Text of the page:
Tribes cut out of California pot market might grow their own
LOS ANGELES — Native American tribes that say they have been cut out of California’s legal marijuana market have raised the possibility of going their own way by establishing pot businesses outside the state-regulated system that is less than two months old.
The tribes floated the idea of setting up rival farms and sales shops on reservations after concluding that rules requiring them to be licensed by the state would strip them of authority over their own lands and their right to self-governance.
For tribes to participate in the state-run market, “they have to give up their rights to act as governments, with regard to cannabis,” said Mark Levitan, a tribal attorney.
At issue are legally thorny questions about who governs whom, taxation and the intersection of state marijuana laws with tribes that the federal government recognizes as sovereign nations within the United States.
Under regulations issued this past year, California would retain full control over licensing. Tribes would have to follow state rules, including “submission to all enforcement,” to obtain a license to grow or sell marijuana. Any application must include a waiver of “sovereign immunity,” a sort of legal firewall that protects tribal interests.
Without state licenses, businesses cannot take part in the legal, state pot market. California has more than 100 federally recognized tribes, the most of any state, and estimates of the number either growing and selling pot or eager to do so varies, from a handful to more than 20.
Unlike those that have prospered from casino gambling, some are in struggling rural areas and would welcome a new source of cash to improve schools and pave roads.
After long-running negotiations between tribes and state officials failed to produce an agreement before broad legal sales began Jan. 1, the California Native American Cannabis Association warned state officials that tribes “may engage in commercial cannabis activities through our own inherent sovereign authority.”
If tribes choose to step away from California’s market, “the state will have no jurisdiction to enforce its cannabis laws and regulations on tribal lands,” the group said in a sharply worded letter to Democratic Gov. Jerry Brown’s administration in December.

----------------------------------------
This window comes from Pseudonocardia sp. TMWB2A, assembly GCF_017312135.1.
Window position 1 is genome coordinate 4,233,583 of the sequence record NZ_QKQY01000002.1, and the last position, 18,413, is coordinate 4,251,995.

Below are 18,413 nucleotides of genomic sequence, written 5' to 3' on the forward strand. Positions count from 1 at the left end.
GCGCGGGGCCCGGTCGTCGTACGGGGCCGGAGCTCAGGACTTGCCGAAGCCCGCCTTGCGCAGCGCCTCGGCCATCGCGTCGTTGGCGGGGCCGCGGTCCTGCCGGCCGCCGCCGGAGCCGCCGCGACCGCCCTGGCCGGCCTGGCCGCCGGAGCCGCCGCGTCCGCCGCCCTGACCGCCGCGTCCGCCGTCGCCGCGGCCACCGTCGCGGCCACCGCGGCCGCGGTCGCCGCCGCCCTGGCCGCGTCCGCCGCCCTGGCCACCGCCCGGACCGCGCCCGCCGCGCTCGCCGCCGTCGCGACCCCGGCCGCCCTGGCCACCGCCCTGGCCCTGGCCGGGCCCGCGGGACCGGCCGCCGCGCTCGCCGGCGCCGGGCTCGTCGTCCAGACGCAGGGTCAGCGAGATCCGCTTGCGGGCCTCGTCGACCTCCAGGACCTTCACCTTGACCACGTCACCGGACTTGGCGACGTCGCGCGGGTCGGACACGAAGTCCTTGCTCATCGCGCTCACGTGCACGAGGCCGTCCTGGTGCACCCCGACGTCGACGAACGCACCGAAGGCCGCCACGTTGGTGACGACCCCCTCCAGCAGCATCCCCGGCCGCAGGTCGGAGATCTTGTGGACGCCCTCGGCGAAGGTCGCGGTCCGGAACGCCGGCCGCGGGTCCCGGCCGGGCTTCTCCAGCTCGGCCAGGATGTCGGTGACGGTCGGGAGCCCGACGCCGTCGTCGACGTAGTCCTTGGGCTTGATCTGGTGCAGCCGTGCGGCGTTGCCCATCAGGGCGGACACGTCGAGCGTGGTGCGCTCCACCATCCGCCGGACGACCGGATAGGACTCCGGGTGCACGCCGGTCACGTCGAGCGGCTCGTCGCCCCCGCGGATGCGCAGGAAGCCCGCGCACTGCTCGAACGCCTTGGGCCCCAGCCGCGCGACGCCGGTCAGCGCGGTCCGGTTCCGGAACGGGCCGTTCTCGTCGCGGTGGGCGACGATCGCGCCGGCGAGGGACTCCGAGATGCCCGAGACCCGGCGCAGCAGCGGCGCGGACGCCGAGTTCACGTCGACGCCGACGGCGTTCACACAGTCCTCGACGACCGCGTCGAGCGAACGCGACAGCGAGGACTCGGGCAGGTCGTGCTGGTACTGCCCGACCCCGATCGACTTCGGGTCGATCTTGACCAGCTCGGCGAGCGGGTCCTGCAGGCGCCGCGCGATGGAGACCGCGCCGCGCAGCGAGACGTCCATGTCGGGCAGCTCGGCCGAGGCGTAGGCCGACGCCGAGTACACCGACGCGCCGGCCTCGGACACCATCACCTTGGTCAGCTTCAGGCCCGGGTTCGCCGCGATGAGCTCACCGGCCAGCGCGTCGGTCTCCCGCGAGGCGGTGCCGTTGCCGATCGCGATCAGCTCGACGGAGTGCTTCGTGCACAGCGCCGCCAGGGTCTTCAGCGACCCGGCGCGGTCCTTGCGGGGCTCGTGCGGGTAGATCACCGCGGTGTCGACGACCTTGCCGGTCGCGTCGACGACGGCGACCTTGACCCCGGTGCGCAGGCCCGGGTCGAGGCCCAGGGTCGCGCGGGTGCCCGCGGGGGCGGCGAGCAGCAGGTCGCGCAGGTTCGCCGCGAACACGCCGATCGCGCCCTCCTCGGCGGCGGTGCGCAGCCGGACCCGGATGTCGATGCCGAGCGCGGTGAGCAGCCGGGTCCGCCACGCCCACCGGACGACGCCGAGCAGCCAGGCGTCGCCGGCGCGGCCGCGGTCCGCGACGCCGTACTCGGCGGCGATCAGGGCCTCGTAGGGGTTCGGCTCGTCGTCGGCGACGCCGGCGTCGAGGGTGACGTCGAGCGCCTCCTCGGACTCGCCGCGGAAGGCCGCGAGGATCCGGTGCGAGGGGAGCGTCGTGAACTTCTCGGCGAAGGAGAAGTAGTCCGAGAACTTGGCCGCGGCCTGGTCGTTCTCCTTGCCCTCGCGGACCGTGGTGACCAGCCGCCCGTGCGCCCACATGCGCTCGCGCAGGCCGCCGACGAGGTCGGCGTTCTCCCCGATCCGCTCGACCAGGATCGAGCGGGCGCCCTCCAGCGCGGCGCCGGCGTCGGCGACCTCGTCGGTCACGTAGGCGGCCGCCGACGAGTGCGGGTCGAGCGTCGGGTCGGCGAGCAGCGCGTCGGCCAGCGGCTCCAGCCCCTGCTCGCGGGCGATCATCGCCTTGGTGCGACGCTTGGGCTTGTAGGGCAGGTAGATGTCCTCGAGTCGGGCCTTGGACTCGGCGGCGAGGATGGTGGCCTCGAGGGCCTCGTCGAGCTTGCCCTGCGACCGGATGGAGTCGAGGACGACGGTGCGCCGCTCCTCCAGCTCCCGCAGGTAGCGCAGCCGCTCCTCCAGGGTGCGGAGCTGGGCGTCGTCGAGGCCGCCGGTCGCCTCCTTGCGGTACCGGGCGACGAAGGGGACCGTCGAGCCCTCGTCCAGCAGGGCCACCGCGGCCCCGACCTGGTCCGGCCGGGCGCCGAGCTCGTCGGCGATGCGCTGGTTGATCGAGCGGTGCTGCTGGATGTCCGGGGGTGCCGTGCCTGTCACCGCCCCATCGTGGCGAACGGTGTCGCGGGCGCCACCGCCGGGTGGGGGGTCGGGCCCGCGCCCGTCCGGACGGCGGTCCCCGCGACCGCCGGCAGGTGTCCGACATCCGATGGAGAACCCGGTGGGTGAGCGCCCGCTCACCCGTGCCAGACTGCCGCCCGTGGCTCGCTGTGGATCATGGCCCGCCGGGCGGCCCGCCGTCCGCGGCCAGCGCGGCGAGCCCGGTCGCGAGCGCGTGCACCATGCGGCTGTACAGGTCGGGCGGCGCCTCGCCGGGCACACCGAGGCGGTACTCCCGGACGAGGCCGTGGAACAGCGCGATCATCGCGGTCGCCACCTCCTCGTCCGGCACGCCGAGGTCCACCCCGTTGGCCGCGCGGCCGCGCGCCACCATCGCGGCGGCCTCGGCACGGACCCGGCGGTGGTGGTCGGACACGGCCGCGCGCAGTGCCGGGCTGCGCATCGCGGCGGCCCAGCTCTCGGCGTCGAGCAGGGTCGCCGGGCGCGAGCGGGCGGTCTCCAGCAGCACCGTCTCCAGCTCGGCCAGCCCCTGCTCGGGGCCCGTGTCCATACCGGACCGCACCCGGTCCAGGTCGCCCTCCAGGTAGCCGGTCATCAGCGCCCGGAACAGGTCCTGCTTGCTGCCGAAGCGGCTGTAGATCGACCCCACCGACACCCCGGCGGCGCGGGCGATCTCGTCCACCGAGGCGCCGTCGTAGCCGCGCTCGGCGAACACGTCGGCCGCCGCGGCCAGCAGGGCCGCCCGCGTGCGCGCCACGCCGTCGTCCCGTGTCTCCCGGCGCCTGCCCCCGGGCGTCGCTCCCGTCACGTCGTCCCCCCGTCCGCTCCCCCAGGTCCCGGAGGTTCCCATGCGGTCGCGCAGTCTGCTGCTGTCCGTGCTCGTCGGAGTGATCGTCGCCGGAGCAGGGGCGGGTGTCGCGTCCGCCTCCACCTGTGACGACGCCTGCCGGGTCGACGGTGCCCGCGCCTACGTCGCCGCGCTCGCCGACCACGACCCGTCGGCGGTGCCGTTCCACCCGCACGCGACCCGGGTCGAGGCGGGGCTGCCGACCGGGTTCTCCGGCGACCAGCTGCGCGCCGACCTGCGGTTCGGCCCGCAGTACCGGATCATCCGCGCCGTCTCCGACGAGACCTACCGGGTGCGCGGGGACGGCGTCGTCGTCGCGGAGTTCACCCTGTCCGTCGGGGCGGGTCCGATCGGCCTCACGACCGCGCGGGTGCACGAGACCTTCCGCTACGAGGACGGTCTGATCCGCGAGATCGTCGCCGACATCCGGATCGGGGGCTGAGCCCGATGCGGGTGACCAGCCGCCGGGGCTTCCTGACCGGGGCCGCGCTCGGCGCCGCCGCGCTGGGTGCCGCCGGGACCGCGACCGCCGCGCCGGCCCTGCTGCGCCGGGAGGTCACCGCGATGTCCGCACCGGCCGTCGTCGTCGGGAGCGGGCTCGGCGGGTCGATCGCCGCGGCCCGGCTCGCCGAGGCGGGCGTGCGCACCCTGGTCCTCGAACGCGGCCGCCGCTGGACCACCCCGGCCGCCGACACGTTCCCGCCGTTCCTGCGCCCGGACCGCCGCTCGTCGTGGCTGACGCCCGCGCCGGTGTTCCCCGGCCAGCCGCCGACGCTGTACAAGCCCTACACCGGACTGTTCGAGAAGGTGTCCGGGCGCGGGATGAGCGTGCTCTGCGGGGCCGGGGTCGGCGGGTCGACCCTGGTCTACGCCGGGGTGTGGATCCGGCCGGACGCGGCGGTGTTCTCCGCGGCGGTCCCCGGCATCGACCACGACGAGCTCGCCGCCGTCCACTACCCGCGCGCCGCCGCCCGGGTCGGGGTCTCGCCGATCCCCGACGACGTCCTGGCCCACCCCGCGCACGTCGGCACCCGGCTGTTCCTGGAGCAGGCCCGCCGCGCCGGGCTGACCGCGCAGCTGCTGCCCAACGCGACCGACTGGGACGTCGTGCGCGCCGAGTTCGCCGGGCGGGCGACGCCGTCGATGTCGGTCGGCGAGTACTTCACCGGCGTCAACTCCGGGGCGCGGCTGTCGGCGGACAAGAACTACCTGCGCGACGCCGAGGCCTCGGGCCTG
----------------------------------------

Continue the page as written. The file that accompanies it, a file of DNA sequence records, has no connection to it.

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Tribes “just want to be able to do business in the state of California and elsewhere, just like anybody else,” said Paul Chavez, former chairman of the Bishop Paiute tribe.
The dispute in California differs from another legal pot state, Washington, where seven tribes have marijuana compacts with the state and others are in negotiations or awaiting the governor’s approval. The compacts allow tribal marijuana businesses to participate in the legal system, such as selling tribe-grown pot to retailers off the reservation.
In California, the tribes are circulating a proposal that calls for the governor to strike agreements with them. Those pacts would allow them to participate in the legal market, while the state would recognize a tribe’s “exclusive authority” to regulate commercial marijuana activity on its lands.
Tribes are eager for a settlement, but reaching a deal in the Legislature could take the remainder of the year.
“Everyone agrees conceptually there should be an even playing field, a level playing field,” said state Assemblyman Rob Bonta, a Democrat at the center of the negotiations in Sacramento.
In addition to the problems in Sacramento, tribes are facing uncertainty at the federal level.
Earlier this year, Attorney General Jeff Sessions lifted an Obama-era policy that kept federal authorities from cracking down on the marijuana trade in states where the drug is legal, which also guided enforcement on tribal lands.
The shifting ground has put a chill over development plans — including in an isolated stretch of eastern San Diego County.
Nevada-based GB Sciences announced last year that it would build and manage a commercial cannabis company on tribal lands, nurturing plants, manufacturing products and distributing them across the state.
The tribe, the Los Coyotes Band of Cahuilla and Cupeno Indians, would get an ownership stake, jobs and 40 percent of the profits. GB Sciences would get income for its marijuana research and a foothold in the largest legal pot market in the United States.
But the projected $8 million project is on hold, with the status of tribes in the pot market unclear.
Issues involving sovereignty touch a sensitive subject for tribes, and they see the predicament with marijuana as part of a history of exploitation.
The state rule “harkens back to the end of the 19th century … when federal and state policies favored extermination or forced assimilation of California tribes,” the tribal group wrote.